Shift to realism in acting: how they mobilized actors’ bodies differently on stage in a way that resonates w/Sarony’s arrangement. Previous ideas of acting: poses corresponded to specific emotional states; involuntary movements should be minimized. But new theater trained “involuntary” movements and valued “realistic” portrayal.
Sarony may have asked Wilde to soften his eyes/tilt his chin; also may have arranged Wilde’s face outside Wilde’s own control to make Wilde’s image into Sarony’s expression. Early film directors “produced” expressions in actors through catching them off guard and relying on the camera to catch their involuntary reactions. Author-function was absent from the objects viewers saw; director became an author—a modern notion. Before then, in the late 19th century, actors often chose their own costumes. Struggle for authorial control had been between playwrights, managers, and actors; but then directors began to have control not just over staging but also over actors’ performances.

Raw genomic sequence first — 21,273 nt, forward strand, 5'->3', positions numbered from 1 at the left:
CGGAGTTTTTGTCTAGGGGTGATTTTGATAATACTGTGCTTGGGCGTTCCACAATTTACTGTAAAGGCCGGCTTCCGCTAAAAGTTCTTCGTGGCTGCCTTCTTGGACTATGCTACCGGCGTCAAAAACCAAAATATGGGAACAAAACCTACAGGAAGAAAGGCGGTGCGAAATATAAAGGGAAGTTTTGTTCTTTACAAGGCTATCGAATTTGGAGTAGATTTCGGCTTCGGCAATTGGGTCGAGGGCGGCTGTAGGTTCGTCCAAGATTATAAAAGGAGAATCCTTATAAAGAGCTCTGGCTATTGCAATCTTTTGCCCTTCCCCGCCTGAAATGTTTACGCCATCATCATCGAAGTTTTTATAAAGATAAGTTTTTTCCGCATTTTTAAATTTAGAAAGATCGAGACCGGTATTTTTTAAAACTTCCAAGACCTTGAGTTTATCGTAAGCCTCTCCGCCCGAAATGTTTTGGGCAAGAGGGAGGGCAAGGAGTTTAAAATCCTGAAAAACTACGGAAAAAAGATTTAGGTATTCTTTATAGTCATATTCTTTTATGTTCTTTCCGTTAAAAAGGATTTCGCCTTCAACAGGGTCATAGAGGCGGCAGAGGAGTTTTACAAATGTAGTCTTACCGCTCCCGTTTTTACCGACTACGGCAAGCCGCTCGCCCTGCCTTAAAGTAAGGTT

Sarony’s arrangement was thought to include arranging Wilde’s facial expressions. Counsel for the litho. company contended that Sarony couldn’t invent or create Oscar Wilde. Jane Gaines: Wilde’s face was a “guarantee” of private property. A natural no-trespassing sign. But Gaines treats the face too abstractly. In Sarony, Justice Miller described purposefully unequal and imbalanced exchange between photographer and photographed. The ability to distinguish private property from language held in common was a problem in copyright—distinguish language that had become personal enough to be property; the assumption that faces were utterly individual provided unstable but good-enough proof that an author could manipulate language enough to become an owner; the concept of “face” was often invoked to explain/justify originality. E.g., the discourse included claims that a literary work that is original, like a human face, will always have distinguishing features.